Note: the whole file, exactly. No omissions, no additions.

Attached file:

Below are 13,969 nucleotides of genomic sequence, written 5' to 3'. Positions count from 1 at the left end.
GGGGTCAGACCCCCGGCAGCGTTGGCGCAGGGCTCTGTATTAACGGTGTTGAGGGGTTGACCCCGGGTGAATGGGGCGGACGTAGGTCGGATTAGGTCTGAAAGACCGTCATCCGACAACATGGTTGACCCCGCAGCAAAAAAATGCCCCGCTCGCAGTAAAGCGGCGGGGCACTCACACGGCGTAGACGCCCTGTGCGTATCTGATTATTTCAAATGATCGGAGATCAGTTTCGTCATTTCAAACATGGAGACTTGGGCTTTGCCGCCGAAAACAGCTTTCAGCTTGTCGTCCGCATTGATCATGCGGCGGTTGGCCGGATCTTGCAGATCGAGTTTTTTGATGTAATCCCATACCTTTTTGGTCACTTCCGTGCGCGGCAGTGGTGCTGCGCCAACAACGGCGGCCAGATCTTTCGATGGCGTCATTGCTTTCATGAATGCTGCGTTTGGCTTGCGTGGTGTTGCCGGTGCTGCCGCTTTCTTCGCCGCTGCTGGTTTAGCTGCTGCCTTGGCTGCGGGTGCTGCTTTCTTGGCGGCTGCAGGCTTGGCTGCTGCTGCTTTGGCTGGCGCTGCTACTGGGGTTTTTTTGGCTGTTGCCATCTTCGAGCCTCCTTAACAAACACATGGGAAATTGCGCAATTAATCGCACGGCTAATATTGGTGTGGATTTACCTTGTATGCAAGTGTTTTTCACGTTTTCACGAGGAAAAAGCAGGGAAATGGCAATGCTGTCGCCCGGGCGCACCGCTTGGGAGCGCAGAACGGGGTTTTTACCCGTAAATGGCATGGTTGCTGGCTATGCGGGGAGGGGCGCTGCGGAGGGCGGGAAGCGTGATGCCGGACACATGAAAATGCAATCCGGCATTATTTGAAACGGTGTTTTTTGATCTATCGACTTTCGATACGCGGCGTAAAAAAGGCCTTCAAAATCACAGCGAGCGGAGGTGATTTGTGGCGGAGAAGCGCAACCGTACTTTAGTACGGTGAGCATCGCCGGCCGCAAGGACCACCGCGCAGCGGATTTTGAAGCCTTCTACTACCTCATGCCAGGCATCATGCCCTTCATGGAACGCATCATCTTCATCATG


Below are 13,969 nucleotides of genomic sequence, written 5' to 3'. Positions count from 1 at the left end.
GGGGTCAGACCCCCGGCAGCGTTGGCGCAGGGCTCTGTATTAACGGTGTTGAGGGGTTGACCCCGGGTGAATGGGGCGGACGTAGGTCGGATTAGGTCTGAAAGACCGTCATCCGACAACATGGTTGACCCCGCAGCAAAAAAATGCCCCGCTCGCAGTAAAGCGGCGGGGCACTCACACGGCGTAGACGCCCTGTGCGTATCTGATTATTTCAAATGATCGGAGATCAGTTTCGTCATTTCAAACATGGAGACTTGGGCTTTGCCGCCGAAAACAGCTTTCAGCTTGTCGTCCGCATTGATCATGCGGCGGTTGGCCGGATCTTGCAGATCGAGTTTTTTGATGTAATCCCATACCTTTTTGGTCACTTCCGTGCGCGGCAGTGGTGCTGCGCCAACAACGGCGGCCAGATCTTTCGATGGCGTCATTGCTTTCATGAATGCTGCGTTTGGCTTGCGTGGTGTTGCCGGTGCTGCCGCTTTCTTCGCCGCTGCTGGTTTAGCTGCTGCCTTGGCTGCGGGTGCTGCTTTCTTGGCGGCTGCAGGCTTGGCTGCTGCTGCTTTGGCTGGCGCTGCTACTGGGGTTTTTTTGGCTGTTGCCATCTTCGAGCCTCCTTAACAAACACATGGGAAATTGCGCAATTAATCGCACGGCTAATATTGGTGTGGATTTACCTTGTATGCAAGTGTTTTTCACGTTTTCACGAGGAAAAAGCAGGGAAATGGCAATGCTGTCGCCCGGGCGCACCGCTTGGGAGCGCAGAACGGGGTTTTTACCCGTAAATGGCATGGTTGCTGGCTATGCGGGGAGGGGCGCTGCGGAGGGCGGGAAGCGTGATGCCGGACACATGAAAATGCAATCCGGCATTATTTGAAACGGTGTTTTTTGATCTATCGACTTTCGATACGCGGCGTAAAAAAGGCCTTCAAAATCACAGCGAGCGGAGGTGATTTGTGGCGGAGAAGCGCAACCGTACTTTAGTACGGTGAGCATCGCCGGCCGCAAGGACCACCGCGCAGCGGATTTTGAAGCCTTCTACTACCTCATGCCAGGCATCATGCCCTTCATGGAACGCATCATCTTCATCATG